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Critics pick 'Waltz With Bashir' as best '08 film

Tuesday, January 6, 2009

(Photo)
In this May 15, 2008 file photo, Israeli writer and director Ari Folman, right, arrives with an unidentified guest for the premiere of his film "Waltz With Bashir" during the 61st International film festival in Cannes, southern France. On Saturday, Jan. 4, 2009, the National Society of Film Critics chose "Waltz With Bashir" as the best picture of 2008.
(AP Photo/Francois Mori)
NEW YORK (AP) -- "Waltz With Bashir," a groundbreaking animated documentary about Israel's 1982 invasion of Lebanon, won the National Society of Film Critics' 2008 best picture award Saturday.

But "Happy-Go-Lucky," Mike Leigh's tale of a die-hard optimist whose worldview is put to the test, came away with four of the 10 awards for 2008 films. It won best director and best screenplay for Leigh, best actress for Sally Hawkins and best supporting actor for Eddie Marsan.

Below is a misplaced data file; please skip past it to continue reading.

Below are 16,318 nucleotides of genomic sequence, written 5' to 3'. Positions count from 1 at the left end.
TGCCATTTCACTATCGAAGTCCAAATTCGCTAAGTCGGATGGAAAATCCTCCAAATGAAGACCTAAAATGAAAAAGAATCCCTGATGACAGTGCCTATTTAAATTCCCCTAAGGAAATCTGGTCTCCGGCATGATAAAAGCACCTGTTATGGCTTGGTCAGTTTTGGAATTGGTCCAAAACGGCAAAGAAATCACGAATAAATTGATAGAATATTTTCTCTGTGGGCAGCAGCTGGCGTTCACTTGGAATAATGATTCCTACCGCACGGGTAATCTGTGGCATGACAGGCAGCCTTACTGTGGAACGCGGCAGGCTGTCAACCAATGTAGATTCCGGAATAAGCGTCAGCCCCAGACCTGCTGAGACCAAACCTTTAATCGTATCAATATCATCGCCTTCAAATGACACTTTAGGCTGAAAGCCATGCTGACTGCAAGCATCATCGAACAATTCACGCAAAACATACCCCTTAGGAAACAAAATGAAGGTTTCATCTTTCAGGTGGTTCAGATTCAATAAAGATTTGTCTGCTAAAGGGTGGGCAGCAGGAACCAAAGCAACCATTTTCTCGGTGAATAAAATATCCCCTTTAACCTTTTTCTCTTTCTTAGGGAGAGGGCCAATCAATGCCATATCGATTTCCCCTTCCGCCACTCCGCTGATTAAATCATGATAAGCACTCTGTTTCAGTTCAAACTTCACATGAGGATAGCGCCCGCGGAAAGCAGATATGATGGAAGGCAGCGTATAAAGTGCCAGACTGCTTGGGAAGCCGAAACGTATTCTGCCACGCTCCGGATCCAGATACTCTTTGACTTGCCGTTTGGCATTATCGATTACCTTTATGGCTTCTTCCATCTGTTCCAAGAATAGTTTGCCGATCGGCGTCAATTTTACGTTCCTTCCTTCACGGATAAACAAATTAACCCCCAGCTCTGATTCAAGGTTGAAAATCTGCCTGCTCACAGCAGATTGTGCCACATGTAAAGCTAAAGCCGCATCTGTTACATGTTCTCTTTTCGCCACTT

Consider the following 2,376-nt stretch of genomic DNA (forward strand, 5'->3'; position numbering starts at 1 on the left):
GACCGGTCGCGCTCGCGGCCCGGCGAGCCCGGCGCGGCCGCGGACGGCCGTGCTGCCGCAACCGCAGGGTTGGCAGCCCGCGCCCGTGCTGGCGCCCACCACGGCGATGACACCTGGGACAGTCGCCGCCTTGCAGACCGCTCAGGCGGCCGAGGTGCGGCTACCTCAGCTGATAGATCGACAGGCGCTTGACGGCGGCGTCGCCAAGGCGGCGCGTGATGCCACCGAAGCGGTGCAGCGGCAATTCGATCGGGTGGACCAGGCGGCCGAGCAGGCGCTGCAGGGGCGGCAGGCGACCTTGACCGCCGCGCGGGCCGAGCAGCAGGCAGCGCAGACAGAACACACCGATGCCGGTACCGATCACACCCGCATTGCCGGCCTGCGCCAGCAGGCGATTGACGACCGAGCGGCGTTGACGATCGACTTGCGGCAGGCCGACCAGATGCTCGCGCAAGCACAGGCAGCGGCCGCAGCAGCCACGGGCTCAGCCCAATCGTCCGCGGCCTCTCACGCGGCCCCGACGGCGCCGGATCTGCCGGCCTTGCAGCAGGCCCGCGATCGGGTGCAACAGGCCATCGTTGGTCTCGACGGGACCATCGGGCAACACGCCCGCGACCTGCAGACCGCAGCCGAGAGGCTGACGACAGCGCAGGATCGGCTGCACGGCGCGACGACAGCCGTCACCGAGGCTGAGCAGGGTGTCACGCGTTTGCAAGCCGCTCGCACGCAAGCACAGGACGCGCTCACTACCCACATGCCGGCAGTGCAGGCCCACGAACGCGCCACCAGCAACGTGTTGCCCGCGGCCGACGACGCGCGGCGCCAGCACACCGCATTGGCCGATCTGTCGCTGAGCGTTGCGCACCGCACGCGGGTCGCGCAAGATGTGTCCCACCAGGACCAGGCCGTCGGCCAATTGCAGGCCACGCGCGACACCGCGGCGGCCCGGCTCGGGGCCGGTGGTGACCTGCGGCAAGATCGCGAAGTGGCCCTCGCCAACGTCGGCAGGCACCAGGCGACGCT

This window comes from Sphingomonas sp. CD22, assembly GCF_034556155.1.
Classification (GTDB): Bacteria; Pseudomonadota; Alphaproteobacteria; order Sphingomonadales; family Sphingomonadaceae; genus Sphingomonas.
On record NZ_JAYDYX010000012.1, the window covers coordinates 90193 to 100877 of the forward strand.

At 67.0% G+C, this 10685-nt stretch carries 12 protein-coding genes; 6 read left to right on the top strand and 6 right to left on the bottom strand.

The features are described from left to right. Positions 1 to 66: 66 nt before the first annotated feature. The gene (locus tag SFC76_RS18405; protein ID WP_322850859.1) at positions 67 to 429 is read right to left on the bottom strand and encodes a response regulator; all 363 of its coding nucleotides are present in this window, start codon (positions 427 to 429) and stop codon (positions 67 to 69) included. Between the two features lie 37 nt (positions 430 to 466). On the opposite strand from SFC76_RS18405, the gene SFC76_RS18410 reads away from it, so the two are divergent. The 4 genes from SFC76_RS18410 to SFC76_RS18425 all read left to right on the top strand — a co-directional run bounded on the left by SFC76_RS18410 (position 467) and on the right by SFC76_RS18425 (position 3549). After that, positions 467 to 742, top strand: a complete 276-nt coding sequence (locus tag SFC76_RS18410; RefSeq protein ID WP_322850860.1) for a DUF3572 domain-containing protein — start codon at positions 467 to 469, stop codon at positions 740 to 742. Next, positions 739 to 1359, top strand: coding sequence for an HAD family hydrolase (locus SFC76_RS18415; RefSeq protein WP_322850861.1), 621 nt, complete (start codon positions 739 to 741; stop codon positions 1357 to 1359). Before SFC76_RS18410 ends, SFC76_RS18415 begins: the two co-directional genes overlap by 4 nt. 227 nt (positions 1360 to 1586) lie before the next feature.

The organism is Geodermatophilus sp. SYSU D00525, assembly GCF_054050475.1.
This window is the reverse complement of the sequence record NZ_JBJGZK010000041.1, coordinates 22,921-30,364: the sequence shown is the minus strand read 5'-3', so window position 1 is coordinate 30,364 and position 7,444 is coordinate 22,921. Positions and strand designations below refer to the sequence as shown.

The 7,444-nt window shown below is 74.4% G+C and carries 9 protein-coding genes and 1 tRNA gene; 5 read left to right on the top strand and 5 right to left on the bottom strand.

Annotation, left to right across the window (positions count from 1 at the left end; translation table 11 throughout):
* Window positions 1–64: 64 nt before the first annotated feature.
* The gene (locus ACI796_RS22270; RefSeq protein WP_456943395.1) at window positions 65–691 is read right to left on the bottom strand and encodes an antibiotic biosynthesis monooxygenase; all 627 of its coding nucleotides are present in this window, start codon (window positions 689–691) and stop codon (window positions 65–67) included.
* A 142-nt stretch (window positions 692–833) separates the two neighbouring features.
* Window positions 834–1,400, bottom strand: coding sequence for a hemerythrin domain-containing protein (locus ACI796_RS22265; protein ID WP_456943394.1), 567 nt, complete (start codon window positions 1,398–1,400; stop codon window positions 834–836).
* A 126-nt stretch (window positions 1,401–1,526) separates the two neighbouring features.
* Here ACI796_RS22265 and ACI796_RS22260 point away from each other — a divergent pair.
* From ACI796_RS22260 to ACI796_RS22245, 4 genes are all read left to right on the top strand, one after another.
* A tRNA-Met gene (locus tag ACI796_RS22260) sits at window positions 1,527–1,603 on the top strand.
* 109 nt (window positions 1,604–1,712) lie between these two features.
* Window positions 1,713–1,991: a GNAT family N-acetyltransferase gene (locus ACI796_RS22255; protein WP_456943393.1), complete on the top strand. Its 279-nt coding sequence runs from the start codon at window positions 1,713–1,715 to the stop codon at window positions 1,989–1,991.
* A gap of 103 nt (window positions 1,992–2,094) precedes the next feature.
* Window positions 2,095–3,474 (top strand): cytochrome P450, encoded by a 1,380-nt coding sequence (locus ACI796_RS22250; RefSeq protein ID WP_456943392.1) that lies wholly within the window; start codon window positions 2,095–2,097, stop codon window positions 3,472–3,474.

The critics' group also named Sean Penn as best actor for his performance in the biopic "Milk," about pioneering gay politician Harvey Milk.

Hanna Schygulla won best supporting actress for "The Edge of Heaven," a German-Turkish cross-cultural story of loss and forgiveness.

Intense and inventive, "Waltz With Bashir" follows Israeli director and former soldier Ari Folman's efforts to recover his own lost memories about a massacre during the war. It moves among interviews, dreams and flashbacks, all rendered in animation.

It beat "Happy-Go-Lucky" and the Pixar animated blockbuster "WALL-E" for the best-picture nod.

While "Waltz With Bashir" is drawn from real life, the best nonfiction film honor went to "Man on Wire," about high-wire artist Philippe Petit's daring trek between the World Trade Center's twin towers in 1974.

The best cinematography award went to "Slumdog Millionaire," a rags-to-riches story shot with handheld digital cameras in the slums of Mumbai, India.

Ken Jacobs' "Razzle Dazzle," which chops up, blows up and reinvents a 1933 Thomas Edison film, won best experimental film.

Forty-nine of the society's 63 members cast their votes Saturday in a meeting at the venerable theater-district hangout Sardi's Restaurant. The group's selections often differ from those of Oscar voters.


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